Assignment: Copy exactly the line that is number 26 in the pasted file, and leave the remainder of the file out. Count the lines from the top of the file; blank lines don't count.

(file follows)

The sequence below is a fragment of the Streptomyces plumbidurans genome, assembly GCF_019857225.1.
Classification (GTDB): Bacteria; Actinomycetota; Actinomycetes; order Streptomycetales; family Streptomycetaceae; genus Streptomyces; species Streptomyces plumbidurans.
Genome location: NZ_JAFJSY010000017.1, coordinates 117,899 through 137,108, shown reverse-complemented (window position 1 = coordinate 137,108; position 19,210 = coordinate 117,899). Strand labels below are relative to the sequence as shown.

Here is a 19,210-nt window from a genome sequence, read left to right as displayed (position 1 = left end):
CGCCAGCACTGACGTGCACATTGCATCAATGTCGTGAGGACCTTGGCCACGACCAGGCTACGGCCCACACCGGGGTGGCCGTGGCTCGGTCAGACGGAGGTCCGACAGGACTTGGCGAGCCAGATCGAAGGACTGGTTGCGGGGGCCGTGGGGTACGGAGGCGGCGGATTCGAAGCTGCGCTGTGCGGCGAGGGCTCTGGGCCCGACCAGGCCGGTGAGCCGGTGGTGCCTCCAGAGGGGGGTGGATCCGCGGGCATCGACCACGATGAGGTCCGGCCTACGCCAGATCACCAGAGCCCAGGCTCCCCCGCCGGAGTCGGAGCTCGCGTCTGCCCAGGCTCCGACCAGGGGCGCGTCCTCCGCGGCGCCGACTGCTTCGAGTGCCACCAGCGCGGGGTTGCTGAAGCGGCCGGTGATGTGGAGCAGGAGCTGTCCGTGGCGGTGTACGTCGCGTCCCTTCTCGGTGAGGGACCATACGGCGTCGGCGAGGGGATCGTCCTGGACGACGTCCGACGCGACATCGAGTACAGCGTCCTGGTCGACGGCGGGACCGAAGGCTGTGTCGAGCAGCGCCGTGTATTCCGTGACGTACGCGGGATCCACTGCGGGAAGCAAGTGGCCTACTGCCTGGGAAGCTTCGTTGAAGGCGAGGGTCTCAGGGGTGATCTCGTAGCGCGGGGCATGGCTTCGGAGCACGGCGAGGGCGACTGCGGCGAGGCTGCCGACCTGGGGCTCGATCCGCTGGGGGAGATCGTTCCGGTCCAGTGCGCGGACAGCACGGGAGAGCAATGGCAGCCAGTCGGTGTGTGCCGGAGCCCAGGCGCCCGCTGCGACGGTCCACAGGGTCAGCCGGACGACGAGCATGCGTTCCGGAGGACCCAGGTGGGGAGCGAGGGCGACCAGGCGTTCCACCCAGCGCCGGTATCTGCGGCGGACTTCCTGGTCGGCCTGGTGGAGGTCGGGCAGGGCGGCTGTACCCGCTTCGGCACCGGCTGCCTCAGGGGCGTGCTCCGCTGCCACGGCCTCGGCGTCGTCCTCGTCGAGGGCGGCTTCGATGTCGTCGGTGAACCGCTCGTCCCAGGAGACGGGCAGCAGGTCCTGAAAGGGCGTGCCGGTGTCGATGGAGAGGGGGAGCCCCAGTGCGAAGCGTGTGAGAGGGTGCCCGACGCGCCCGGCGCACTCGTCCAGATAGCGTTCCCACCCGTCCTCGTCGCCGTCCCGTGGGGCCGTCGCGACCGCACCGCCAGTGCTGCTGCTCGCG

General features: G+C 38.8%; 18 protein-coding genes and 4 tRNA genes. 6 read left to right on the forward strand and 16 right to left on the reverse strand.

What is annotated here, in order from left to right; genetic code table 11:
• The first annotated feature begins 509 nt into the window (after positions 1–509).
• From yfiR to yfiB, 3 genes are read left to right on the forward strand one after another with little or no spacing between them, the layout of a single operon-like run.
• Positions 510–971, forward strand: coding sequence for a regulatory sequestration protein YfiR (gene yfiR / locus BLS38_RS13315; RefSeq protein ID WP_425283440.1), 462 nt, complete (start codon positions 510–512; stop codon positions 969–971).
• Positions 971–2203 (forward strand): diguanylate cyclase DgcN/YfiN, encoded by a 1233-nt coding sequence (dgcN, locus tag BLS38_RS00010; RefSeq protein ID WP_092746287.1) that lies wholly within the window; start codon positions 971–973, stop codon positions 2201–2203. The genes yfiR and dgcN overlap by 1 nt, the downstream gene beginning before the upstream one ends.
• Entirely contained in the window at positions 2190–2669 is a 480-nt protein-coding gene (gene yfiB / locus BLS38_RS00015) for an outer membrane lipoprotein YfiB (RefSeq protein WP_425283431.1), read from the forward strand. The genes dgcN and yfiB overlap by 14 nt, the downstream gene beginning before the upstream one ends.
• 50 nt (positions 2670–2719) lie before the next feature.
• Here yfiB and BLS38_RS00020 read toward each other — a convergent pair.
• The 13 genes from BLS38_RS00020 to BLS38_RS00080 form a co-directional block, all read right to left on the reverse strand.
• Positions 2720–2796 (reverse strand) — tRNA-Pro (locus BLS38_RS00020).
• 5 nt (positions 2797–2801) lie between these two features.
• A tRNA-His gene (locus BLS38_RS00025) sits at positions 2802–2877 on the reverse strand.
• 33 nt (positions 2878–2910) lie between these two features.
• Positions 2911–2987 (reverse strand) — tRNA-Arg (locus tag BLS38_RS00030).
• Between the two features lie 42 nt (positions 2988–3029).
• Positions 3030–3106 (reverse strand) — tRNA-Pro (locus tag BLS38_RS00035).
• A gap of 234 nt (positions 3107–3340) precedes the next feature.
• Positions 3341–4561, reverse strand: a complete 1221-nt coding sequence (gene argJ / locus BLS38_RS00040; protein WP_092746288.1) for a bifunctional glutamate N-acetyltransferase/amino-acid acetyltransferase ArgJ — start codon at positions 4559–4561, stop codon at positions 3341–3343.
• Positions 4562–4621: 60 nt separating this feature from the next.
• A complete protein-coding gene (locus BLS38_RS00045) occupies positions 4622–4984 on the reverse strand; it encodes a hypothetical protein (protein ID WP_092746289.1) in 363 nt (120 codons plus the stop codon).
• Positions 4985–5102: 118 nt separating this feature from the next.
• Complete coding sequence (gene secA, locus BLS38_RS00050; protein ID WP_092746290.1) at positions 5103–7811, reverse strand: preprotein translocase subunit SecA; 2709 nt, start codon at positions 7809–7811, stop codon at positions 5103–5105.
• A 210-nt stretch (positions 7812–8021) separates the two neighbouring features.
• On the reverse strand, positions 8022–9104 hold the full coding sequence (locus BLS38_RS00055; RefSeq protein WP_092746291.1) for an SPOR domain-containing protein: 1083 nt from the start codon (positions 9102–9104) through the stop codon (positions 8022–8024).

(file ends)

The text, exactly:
• A complete protein-coding gene (locus BLS38_RS00045) occupies positions 4622–4984 on the reverse strand; it encodes a hypothetical protein (protein ID WP_092746289.1) in 363 nt (120 codons plus the stop codon).